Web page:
Trametes versicolor

Trametes versicolor
Image Courtesy of Dan Guravich
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Group of Fungi: Polypores

Family: Polyporaceae

Latin Name: Trametes versicolor (L.) Lloyd


Coriolus versicolor (L.) Quél.
Polyporus versicolor (L.) Fr.

Common Name: Turkey Tail

Description: Shelf-like or fan-shaped structure, often forming dense overlapping clusters; cap 1 1/4–3 in (3–7.5 cm) wide and up to 1/8 in (3 mm) thick, upper surface usually somewhat hairy and with concentric bands of blue, gray, yellow, black, tan, orange and brown in various shades, leathery texture; spore-bearing surface white to tan or slightly gray, with small pores present; stalk lacking; spores white in mass.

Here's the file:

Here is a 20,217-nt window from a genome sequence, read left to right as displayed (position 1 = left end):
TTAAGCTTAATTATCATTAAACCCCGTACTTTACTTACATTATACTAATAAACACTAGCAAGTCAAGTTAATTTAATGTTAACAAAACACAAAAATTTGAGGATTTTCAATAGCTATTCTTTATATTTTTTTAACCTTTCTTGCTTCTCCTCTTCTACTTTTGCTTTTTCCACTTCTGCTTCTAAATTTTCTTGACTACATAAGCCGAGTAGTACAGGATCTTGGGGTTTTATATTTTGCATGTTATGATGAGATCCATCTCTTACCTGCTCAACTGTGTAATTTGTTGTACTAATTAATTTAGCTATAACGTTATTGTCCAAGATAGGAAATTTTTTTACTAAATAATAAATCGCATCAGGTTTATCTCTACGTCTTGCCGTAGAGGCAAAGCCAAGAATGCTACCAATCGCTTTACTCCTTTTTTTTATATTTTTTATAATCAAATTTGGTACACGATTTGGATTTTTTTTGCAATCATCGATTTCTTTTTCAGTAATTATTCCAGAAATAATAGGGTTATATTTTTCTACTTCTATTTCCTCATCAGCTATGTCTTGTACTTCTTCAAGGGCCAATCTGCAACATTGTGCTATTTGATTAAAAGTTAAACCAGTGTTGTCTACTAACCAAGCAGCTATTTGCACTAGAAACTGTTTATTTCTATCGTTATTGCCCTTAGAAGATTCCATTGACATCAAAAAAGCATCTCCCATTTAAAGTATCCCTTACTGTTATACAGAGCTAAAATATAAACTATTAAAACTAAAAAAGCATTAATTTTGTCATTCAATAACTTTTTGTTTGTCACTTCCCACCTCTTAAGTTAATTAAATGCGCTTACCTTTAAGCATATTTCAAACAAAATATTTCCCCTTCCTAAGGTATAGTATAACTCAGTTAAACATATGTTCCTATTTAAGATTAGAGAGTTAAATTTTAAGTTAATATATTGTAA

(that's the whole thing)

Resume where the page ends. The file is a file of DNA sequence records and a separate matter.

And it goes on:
Biological Role: Decomposer of wood.

Habitat: On dead branches, fallen logs and stumps of broadleaf trees.

Geographical Distribution: Found throughout North America.

Comments: Trametes versicolor is easily identified because of the distinctive concentric bands of color on the surface of the cap. Although considered edible, most people would consider this fungus as too small and tough for human consumption. However, it is widely used in traditional medicine in parts of Asia.

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